The sugar coating for many of the House Republicans who voted Wednesday, for all intents and purposes, to raise the debt ceiling was a provision they inserted to pressure the Democrat-controlled Senate to pass a budget resolution, something it hasn't done since 2009. The "No Budget, No Pay" measure, if it clears the Senate, will withhold the paychecks of all lawmakers in whichever chamber of Congress doesn't pass a budget by April 15, as required under the 1974 Congressional Budget and Impoundment Control Act. "All told, the Senate Democrats received a total of $46 million in compensation since they last passed a budget," calculates Joel Gehrke at The Washington Examiner. If you accept that 40 cents of every dollar spent by the government since 2009 was borrowed, that means about $19 million of that sum was added to the national debt "to pay the Senate Democrats who refused to pass the budget."
"'No Budget, No Pay' is a no-brainer," says John Avlon at CNN. For most of us, "if you don't get the job done at work, you won't get paid." Congress needs play by that rule, too. Budget resolutions aren't binding, but "without a budget, it becomes difficult for government to make long-term spending decisions that affect us all."
It's easy to explain why Senate Democrats haven't passed a budget in almost four years, though, says Rachel Weiner at The Washington Post: They don't have to. Spending is determined by appropriations bills, not the budget, and while the upper chamber is "legally required to pass a budget, there is no penalty for not doing so." But it's also pretty clear why House Republicans — who have passed controversial budget resolutions — want to pressure the Senate into action.
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Or as Rep. Trey Gowdy (R-S.C.) tells The New York Times, House Republicans "have a budget that's described as draconian, that decimates this program or that. They have a phrase, 'balanced approach'.... I'm tired of debating against a phrase." Now, the Democrats have to put their mouths where their money is. "It's annoying that we have to trade a short-term extension of the debt ceiling in exchange for getting the Democrats to do their jobs," says Moe Lane at RedState. "Always having to be the adults in the room gets old, fast," but "tactically speaking, the GOP won this one, fair and square."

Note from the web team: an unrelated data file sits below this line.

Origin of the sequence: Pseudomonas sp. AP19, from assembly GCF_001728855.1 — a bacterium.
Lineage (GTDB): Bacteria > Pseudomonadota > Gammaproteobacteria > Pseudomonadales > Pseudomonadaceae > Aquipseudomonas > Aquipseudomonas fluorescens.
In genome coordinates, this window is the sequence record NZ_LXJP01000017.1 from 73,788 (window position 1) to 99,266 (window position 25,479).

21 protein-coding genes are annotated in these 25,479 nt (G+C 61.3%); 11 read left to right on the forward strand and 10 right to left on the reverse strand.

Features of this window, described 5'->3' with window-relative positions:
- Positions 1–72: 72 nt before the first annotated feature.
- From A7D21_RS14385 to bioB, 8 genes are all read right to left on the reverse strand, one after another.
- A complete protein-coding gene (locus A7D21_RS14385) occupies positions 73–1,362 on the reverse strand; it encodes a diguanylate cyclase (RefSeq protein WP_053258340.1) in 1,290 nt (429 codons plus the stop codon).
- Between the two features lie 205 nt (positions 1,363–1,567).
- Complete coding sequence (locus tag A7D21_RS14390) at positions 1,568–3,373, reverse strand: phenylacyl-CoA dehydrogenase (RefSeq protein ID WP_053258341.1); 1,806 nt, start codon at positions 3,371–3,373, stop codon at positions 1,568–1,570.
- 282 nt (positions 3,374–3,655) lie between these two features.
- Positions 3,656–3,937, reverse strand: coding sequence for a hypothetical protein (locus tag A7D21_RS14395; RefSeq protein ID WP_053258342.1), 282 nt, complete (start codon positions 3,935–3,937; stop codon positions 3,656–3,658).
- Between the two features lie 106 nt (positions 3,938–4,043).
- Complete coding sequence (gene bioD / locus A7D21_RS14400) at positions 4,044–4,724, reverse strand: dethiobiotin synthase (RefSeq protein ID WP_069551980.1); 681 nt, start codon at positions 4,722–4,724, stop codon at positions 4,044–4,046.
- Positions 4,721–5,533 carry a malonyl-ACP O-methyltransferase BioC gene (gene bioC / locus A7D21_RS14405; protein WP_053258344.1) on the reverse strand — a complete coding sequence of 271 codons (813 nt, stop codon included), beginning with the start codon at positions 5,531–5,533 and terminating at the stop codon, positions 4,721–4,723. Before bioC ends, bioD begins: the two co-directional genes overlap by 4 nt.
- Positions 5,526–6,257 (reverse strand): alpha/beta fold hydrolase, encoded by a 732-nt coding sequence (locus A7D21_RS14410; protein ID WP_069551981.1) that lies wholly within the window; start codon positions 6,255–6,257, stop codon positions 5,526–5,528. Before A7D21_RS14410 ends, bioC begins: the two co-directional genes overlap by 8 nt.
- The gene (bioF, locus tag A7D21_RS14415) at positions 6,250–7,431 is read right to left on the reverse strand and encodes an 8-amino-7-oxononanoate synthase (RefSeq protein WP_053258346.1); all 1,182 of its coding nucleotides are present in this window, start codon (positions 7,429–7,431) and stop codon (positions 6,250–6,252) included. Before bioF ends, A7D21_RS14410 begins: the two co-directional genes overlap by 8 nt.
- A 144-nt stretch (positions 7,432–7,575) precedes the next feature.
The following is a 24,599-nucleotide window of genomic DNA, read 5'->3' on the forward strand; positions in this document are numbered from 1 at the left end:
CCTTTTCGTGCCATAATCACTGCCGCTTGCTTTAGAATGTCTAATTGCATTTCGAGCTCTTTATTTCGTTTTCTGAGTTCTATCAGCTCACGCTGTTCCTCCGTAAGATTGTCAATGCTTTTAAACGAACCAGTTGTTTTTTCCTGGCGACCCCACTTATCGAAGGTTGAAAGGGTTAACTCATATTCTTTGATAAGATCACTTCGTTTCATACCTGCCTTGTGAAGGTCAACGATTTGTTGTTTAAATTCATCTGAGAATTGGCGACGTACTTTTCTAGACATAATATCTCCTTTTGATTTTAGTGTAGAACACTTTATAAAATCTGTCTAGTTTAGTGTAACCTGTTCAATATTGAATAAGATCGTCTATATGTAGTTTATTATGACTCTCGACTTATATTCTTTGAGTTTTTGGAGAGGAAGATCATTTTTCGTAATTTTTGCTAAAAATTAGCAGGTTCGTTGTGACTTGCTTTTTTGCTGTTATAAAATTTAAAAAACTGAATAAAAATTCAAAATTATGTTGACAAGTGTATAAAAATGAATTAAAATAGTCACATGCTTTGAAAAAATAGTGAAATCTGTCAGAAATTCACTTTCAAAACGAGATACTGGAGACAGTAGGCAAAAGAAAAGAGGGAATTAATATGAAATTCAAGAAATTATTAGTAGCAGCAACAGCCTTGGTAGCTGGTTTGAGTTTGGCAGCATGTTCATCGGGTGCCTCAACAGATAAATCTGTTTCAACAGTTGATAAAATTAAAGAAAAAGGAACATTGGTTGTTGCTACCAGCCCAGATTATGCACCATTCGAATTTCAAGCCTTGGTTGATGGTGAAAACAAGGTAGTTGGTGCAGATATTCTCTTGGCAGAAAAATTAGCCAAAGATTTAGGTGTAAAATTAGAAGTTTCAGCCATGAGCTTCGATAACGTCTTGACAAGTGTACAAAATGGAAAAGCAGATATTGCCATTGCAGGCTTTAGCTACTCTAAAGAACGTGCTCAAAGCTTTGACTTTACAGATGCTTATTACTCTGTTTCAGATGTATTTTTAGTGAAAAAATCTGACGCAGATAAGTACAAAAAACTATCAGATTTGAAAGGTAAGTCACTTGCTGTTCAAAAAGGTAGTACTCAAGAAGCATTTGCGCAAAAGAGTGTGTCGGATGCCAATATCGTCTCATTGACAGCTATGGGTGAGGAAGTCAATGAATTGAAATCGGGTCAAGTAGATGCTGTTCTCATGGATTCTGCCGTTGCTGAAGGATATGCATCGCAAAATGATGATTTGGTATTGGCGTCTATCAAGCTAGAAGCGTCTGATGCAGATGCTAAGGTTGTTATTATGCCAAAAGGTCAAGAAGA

"Senate Democrats deserve scorn aplenty for not passing a budget resolution," says Jon Healy at The Los Angeles Times. But "this little dagger" from the House GOP seems pretty pointless.
Besides, while there's no question that for most of us, losing a $174,000 annual paycheck would hurt, as Alex Pareene points out at Salon, it's doubtful it would "scare all the millionaires in the Senate into action." And "No Budget, No Pay" is misleading, since it wouldn't actually cut the pay of anyone — the 27th Amendment forbids any law "varying the compensation for the services of Senators and Representatives" to "take effect, until an election of Representatives shall have intervened." To get around that, the bill would put senators' salaries into escrow until they pass a budget, or the 113th Congress ends in 2015. "The only way to enforce a No Pay rule would be to pass it now and make it apply to the 114th Congress," says David Weigel at Slate.
The final flaw in the GOP's otherwise clever plan: Senate Democrats are actually eager to pass a budget this year, explain's The Washington Post's Weiner:
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